FS: First of all, I had to decide what it was going to be. My proposal was very open-ended. It wasn’t a confirmed collaboration, but it was always going to be a film – my best thing. I knew that it would be something in a digital package. And I always knew that it would be the libretto that I was focused on. But I just didn’t know to what degree. After I accepted that a collaboration with DJ Quik wasn’t going to be the thing, as I’d originally thought, I ended up, quite serendipitously, meeting Danko [Drusko] and Ameena [Maria Khawaja]).
AB: How did that happen?
FS: It was really interesting. I was at this pizza place called Pizzanista! in Long Beach. It is owned by a former pro-skateboarder, Salman Agah. He’s the only famous Persian skateboarder. He was Thrasher Magazine’s Skater of the Year one year. I knew him through mutual friends, and he really loved my work. We were just going to have a meeting: I was going to do a pizza box for him, or something. I remember thinking that it was interesting that I was getting interest or support from this area – someone who was coming from the world of pro-skating – and that maybe I should pursue this interest. Because I am desperately trying to connect outside of the art world. I come from punk rock. I’m not calling people up trying to do that, but I think that, fundamentally, I get a little bit tired of the art fair world that we’re living in today. So I went to meet Salman at the pizza place and he said that his sister Ameena had just showed up out of nowhere, and she was with Danko, whom he had never met before either. We all sat down and had a conversation.
I had given a talk the night before about Sturtevant and there were some controversial moments. Someone in the audience had got really upset with me. Salman had been at the talk, and we were talking about it with his sister, and somehow that turned into a conversation about the opera. It just came about. She said, I work with a youth orchestra, and Danko said, I’m getting a PhD in conducting. Later on, it came out that The Magic Flute had been the last opera that Danko had conducted. I thought: “This is too crazy.” In my mind, it was a clear message: I want to engage outside of my normal purview.
AB: Crossing boundaries, then, is essential to how you work?
FS: I bring all of this up to underscore that there is an absolute sincerity in my desire to cross out towards other things. The Magic Flute has been about people who work with youth in the classical music world. These kids are just coming into music. Then there is HB Barnum [arranger and record producer], who produced the recording, who is coming from an old-school pop mentality. Crossing bridges or building bridges is not easy to do. People want to do things that they have done before. The fact that everyone was willing to do this, when they didn’t know what “this” was actually going to be – that, to me, was such a huge part of it.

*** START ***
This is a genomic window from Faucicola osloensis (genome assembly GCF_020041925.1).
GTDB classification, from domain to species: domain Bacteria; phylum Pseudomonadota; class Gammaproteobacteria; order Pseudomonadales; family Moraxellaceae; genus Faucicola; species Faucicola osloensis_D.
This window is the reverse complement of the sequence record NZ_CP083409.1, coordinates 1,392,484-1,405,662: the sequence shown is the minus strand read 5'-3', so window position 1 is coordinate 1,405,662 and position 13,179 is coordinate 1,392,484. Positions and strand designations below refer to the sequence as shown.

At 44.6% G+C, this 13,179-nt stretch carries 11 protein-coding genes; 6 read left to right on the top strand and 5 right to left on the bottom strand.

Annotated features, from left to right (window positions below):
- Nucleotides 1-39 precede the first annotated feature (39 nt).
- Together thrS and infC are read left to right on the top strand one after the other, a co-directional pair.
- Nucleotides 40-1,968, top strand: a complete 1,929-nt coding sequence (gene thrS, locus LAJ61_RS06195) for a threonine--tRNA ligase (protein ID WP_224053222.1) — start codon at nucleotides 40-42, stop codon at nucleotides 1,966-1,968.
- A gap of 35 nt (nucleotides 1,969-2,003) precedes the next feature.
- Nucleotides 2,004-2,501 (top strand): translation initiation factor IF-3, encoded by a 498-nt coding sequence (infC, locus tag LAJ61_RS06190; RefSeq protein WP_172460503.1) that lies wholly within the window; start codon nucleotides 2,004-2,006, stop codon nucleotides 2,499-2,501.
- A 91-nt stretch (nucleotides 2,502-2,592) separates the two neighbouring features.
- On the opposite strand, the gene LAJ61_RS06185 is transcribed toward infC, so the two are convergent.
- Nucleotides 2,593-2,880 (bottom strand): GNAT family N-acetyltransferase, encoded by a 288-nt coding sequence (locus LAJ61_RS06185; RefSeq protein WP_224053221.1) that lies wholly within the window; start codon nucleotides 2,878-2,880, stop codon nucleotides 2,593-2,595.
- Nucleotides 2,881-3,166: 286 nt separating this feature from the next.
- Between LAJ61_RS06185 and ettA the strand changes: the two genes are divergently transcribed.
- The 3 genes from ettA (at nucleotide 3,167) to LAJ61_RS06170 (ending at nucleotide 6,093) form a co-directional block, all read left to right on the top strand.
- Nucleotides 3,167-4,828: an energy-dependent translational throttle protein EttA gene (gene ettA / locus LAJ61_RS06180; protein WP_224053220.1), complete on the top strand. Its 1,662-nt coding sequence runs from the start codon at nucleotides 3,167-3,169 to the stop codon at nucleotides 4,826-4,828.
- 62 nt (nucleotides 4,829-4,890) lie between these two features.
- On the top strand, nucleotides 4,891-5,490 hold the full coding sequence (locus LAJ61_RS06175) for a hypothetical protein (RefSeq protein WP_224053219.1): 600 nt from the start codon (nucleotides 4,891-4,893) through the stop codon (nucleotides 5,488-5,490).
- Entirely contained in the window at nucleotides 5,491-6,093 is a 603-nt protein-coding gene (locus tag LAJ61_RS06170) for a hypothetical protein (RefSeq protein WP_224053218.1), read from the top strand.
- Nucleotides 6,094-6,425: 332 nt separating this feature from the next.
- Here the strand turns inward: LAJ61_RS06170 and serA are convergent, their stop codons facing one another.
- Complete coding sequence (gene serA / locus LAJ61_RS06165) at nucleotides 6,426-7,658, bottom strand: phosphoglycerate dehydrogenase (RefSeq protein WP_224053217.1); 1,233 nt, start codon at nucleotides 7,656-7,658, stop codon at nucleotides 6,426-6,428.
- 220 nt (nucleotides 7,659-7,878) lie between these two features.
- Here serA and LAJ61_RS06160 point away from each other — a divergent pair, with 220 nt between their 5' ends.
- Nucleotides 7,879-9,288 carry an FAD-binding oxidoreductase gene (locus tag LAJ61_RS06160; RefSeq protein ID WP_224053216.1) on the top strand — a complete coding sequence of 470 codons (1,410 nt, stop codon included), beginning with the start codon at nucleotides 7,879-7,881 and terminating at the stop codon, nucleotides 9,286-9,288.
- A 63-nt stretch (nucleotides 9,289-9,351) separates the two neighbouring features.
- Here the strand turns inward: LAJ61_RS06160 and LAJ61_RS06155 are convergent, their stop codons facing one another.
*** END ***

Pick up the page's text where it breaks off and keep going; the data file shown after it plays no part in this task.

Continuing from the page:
AB: What drew you to this opera?
FS: I really fell in love with The Magic Flute from Ingmar Bergman’s film version. There is a song where The Three Ladies say: “I want to be the only one, I want to be the only one, Why can’t I be the only one!” – that blew me away. This formal presentation of the idea about feeling special and sex-desire, love-desire, was so brilliant and so funny. I felt it was almost philosophical. That song, to me, was the most incredible formal expression of the predicament of experiencing sexual desire in contemporary culture. That is already a predicament of being human – that we have to grapple with our own uniqueness, and think about how to achieve any kind of solidarity and decency towards ourselves and others in terms of our own urgent desires and needs, whatever they may be. So, that first song in the opera was what made me fall totally in love with it. And the form of the music, the form of the writing, was just absolute perfection. It was so light and deep at the same time. That is essentially what The Magic Flute is famous for. [The German philosopher Theodor] Adorno apparently said that this was the last time that high and low could ever come together. I responded to it and I had it in my bank. So, I always knew that this project was going to be The Magic Flute, but I just didn't know how the music would be made.